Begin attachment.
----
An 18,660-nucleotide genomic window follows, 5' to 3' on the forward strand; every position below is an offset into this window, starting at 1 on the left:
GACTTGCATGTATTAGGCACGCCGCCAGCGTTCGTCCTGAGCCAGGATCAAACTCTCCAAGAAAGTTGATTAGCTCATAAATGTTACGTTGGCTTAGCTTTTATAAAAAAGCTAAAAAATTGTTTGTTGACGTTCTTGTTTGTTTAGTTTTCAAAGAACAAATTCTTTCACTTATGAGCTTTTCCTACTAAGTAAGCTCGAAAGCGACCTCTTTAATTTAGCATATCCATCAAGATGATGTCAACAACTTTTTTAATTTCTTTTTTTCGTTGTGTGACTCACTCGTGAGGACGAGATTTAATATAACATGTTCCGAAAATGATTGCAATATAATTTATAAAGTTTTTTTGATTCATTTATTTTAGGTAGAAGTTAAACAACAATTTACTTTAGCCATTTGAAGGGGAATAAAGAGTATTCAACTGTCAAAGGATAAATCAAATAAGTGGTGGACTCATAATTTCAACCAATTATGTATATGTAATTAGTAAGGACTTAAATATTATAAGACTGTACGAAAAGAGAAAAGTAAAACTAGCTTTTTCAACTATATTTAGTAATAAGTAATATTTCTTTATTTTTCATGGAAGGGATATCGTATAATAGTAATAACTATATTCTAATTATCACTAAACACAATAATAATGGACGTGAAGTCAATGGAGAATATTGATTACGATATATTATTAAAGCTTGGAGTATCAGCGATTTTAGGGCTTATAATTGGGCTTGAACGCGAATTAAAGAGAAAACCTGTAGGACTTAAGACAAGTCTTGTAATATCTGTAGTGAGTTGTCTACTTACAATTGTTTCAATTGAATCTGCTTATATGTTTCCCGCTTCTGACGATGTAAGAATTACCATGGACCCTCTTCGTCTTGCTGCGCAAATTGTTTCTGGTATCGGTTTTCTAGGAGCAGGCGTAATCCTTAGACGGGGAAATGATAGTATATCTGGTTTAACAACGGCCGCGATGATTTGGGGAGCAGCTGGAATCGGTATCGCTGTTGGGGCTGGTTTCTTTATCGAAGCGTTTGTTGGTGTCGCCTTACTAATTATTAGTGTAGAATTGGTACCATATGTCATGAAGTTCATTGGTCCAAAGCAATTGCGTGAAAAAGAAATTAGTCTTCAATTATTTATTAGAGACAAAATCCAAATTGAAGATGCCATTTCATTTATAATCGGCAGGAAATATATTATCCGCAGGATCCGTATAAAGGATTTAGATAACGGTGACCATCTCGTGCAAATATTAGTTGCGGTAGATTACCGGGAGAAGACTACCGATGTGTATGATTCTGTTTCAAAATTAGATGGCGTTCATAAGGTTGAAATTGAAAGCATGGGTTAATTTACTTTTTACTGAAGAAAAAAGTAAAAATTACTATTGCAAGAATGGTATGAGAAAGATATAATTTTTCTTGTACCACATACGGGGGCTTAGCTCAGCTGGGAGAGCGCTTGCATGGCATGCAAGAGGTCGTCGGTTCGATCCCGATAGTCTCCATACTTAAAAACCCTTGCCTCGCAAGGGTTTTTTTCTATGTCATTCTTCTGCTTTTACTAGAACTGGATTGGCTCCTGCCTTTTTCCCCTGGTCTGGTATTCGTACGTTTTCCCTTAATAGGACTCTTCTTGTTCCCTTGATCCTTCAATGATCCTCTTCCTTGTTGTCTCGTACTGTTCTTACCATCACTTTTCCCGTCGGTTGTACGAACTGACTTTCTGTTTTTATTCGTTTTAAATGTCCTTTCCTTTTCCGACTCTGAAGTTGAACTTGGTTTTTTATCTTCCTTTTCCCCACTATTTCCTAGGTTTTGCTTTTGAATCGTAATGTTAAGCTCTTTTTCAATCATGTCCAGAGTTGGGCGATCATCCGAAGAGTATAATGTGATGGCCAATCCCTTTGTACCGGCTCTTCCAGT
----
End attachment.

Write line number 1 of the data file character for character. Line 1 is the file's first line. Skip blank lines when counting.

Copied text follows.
An 18,660-nucleotide genomic window follows, 5' to 3' on the forward strand; every position below is an offset into this window, starting at 1 on the left: